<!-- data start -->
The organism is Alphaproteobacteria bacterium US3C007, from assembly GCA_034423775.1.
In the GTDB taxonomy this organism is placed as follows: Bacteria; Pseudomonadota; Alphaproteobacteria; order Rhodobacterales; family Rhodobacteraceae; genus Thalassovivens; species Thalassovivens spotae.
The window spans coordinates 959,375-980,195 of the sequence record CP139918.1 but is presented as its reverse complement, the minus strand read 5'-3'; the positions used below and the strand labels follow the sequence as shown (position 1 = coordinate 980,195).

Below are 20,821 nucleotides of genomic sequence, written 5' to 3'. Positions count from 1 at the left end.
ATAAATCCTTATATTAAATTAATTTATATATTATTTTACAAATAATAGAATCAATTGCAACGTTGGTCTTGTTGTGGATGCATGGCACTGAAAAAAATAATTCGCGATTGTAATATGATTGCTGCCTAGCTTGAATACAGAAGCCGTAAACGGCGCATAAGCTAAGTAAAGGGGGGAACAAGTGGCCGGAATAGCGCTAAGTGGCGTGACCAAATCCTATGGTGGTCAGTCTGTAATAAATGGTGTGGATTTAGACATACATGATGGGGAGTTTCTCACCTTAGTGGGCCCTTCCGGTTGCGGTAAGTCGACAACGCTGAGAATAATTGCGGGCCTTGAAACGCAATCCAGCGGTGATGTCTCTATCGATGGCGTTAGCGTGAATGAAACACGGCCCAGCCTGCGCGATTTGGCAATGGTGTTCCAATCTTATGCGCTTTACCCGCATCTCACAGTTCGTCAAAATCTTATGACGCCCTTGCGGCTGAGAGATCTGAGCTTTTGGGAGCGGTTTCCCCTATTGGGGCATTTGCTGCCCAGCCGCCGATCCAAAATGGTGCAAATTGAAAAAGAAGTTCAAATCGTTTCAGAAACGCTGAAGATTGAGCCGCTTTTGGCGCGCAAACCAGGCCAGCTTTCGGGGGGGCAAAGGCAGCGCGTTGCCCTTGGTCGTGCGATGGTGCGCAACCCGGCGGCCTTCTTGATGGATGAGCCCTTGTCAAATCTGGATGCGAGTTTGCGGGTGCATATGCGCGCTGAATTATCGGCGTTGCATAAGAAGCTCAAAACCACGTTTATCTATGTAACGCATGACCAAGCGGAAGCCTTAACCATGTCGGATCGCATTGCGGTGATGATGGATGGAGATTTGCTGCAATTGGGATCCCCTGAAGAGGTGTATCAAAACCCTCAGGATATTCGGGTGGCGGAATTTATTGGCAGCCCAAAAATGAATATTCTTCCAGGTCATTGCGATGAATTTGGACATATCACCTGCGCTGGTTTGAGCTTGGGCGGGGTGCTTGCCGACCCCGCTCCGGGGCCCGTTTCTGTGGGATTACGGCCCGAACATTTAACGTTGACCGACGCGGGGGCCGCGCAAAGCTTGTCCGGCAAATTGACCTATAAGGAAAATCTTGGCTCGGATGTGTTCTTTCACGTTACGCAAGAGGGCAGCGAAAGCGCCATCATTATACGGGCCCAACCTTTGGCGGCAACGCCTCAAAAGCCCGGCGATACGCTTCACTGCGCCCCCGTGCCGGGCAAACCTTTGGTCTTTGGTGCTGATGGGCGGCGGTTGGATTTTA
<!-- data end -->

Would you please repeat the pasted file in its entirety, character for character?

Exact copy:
The organism is Alphaproteobacteria bacterium US3C007, from assembly GCA_034423775.1.
In the GTDB taxonomy this organism is placed as follows: Bacteria; Pseudomonadota; Alphaproteobacteria; order Rhodobacterales; family Rhodobacteraceae; genus Thalassovivens; species Thalassovivens spotae.
The window spans coordinates 959,375-980,195 of the sequence record CP139918.1 but is presented as its reverse complement, the minus strand read 5'-3'; the positions used below and the strand labels follow the sequence as shown (position 1 = coordinate 980,195).

Below are 20,821 nucleotides of genomic sequence, written 5' to 3'. Positions count from 1 at the left end.
ATAAATCCTTATATTAAATTAATTTATATATTATTTTACAAATAATAGAATCAATTGCAACGTTGGTCTTGTTGTGGATGCATGGCACTGAAAAAAATAATTCGCGATTGTAATATGATTGCTGCCTAGCTTGAATACAGAAGCCGTAAACGGCGCATAAGCTAAGTAAAGGGGGGAACAAGTGGCCGGAATAGCGCTAAGTGGCGTGACCAAATCCTATGGTGGTCAGTCTGTAATAAATGGTGTGGATTTAGACATACATGATGGGGAGTTTCTCACCTTAGTGGGCCCTTCCGGTTGCGGTAAGTCGACAACGCTGAGAATAATTGCGGGCCTTGAAACGCAATCCAGCGGTGATGTCTCTATCGATGGCGTTAGCGTGAATGAAACACGGCCCAGCCTGCGCGATTTGGCAATGGTGTTCCAATCTTATGCGCTTTACCCGCATCTCACAGTTCGTCAAAATCTTATGACGCCCTTGCGGCTGAGAGATCTGAGCTTTTGGGAGCGGTTTCCCCTATTGGGGCATTTGCTGCCCAGCCGCCGATCCAAAATGGTGCAAATTGAAAAAGAAGTTCAAATCGTTTCAGAAACGCTGAAGATTGAGCCGCTTTTGGCGCGCAAACCAGGCCAGCTTTCGGGGGGGCAAAGGCAGCGCGTTGCCCTTGGTCGTGCGATGGTGCGCAACCCGGCGGCCTTCTTGATGGATGAGCCCTTGTCAAATCTGGATGCGAGTTTGCGGGTGCATATGCGCGCTGAATTATCGGCGTTGCATAAGAAGCTCAAAACCACGTTTATCTATGTAACGCATGACCAAGCGGAAGCCTTAACCATGTCGGATCGCATTGCGGTGATGATGGATGGAGATTTGCTGCAATTGGGATCCCCTGAAGAGGTGTATCAAAACCCTCAGGATATTCGGGTGGCGGAATTTATTGGCAGCCCAAAAATGAATATTCTTCCAGGTCATTGCGATGAATTTGGACATATCACCTGCGCTGGTTTGAGCTTGGGCGGGGTGCTTGCCGACCCCGCTCCGGGGCCCGTTTCTGTGGGATTACGGCCCGAACATTTAACGTTGACCGACGCGGGGGCCGCGCAAAGCTTGTCCGGCAAATTGACCTATAAGGAAAATCTTGGCTCGGATGTGTTCTTTCACGTTACGCAAGAGGGCAGCGAAAGCGCCATCATTATACGGGCCCAACCTTTGGCGGCAACGCCTCAAAAGCCCGGCGATACGCTTCACTGCGCCCCCGTGCCGGGCAAACCTTTGGTCTTTGGTGCTGATGGGCGGCGGTTGGATTTTA